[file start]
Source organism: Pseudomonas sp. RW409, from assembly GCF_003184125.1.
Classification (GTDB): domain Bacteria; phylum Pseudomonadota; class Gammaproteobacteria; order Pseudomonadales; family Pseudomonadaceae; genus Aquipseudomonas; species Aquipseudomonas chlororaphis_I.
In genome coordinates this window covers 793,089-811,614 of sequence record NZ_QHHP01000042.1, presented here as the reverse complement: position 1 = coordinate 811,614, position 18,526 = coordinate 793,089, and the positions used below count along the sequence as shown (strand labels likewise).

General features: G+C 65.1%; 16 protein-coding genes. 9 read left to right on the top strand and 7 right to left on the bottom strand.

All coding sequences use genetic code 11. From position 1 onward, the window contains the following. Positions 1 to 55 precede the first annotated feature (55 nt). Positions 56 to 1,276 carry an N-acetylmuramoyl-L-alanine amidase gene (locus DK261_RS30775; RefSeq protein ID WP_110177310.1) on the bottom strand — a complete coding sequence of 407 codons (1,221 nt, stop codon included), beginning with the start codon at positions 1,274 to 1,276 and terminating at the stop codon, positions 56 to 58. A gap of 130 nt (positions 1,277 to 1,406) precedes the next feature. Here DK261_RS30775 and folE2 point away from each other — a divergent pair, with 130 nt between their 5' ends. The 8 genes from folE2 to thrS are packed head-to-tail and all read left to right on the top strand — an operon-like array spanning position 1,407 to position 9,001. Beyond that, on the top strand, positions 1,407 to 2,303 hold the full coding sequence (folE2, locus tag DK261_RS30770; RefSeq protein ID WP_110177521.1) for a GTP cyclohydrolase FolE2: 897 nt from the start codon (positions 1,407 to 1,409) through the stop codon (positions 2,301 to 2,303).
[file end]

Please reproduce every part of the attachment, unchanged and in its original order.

Source organism: Pseudomonas sp. RW409, from assembly GCF_003184125.1.
Classification (GTDB): domain Bacteria; phylum Pseudomonadota; class Gammaproteobacteria; order Pseudomonadales; family Pseudomonadaceae; genus Aquipseudomonas; species Aquipseudomonas chlororaphis_I.
In genome coordinates this window covers 793,089-811,614 of sequence record NZ_QHHP01000042.1, presented here as the reverse complement: position 1 = coordinate 811,614, position 18,526 = coordinate 793,089, and the positions used below count along the sequence as shown (strand labels likewise).

General features: G+C 65.1%; 16 protein-coding genes. 9 read left to right on the top strand and 7 right to left on the bottom strand.

All coding sequences use genetic code 11. From position 1 onward, the window contains the following. Positions 1 to 55 precede the first annotated feature (55 nt). Positions 56 to 1,276 carry an N-acetylmuramoyl-L-alanine amidase gene (locus DK261_RS30775; RefSeq protein ID WP_110177310.1) on the bottom strand — a complete coding sequence of 407 codons (1,221 nt, stop codon included), beginning with the start codon at positions 1,274 to 1,276 and terminating at the stop codon, positions 56 to 58. A gap of 130 nt (positions 1,277 to 1,406) precedes the next feature. Here DK261_RS30775 and folE2 point away from each other — a divergent pair, with 130 nt between their 5' ends. The 8 genes from folE2 to thrS are packed head-to-tail and all read left to right on the top strand — an operon-like array spanning position 1,407 to position 9,001. Beyond that, on the top strand, positions 1,407 to 2,303 hold the full coding sequence (folE2, locus tag DK261_RS30770; RefSeq protein ID WP_110177521.1) for a GTP cyclohydrolase FolE2: 897 nt from the start codon (positions 1,407 to 1,409) through the stop codon (positions 2,301 to 2,303).